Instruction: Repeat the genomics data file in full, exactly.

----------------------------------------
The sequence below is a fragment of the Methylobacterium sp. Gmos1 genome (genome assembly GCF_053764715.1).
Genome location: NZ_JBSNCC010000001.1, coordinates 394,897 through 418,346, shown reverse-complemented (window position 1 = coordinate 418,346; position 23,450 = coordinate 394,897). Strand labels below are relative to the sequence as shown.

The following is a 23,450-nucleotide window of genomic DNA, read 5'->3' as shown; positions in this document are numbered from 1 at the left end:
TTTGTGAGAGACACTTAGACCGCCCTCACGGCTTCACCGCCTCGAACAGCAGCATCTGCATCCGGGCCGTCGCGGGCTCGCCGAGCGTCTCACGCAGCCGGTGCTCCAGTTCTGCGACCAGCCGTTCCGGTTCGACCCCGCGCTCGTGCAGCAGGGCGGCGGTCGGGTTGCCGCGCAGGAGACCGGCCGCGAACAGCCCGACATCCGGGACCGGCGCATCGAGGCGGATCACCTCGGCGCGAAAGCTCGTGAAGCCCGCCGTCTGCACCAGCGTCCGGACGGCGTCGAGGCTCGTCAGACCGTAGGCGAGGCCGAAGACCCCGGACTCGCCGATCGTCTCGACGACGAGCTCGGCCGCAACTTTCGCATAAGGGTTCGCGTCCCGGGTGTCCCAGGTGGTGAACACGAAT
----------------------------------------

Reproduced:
The sequence below is a fragment of the Methylobacterium sp. Gmos1 genome (genome assembly GCF_053764715.1).
Genome location: NZ_JBSNCC010000001.1, coordinates 394,897 through 418,346, shown reverse-complemented (window position 1 = coordinate 418,346; position 23,450 = coordinate 394,897). Strand labels below are relative to the sequence as shown.

The following is a 23,450-nucleotide window of genomic DNA, read 5'->3' as shown; positions in this document are numbered from 1 at the left end:
TTTGTGAGAGACACTTAGACCGCCCTCACGGCTTCACCGCCTCGAACAGCAGCATCTGCATCCGGGCCGTCGCGGGCTCGCCGAGCGTCTCACGCAGCCGGTGCTCCAGTTCTGCGACCAGCCGTTCCGGTTCGACCCCGCGCTCGTGCAGCAGGGCGGCGGTCGGGTTGCCGCGCAGGAGACCGGCCGCGAACAGCCCGACATCCGGGACCGGCGCATCGAGGCGGATCACCTCGGCGCGAAAGCTCGTGAAGCCCGCCGTCTGCACCAGCGTCCGGACGGCGTCGAGGCTCGTCAGACCGTAGGCGAGGCCGAAGACCCCGGACTCGCCGATCGTCTCGACGACGAGCTCGGCCGCAACTTTCGCATAAGGGTTCGCGTCCCGGGTGTCCCAGGTGGTGAACACGAAT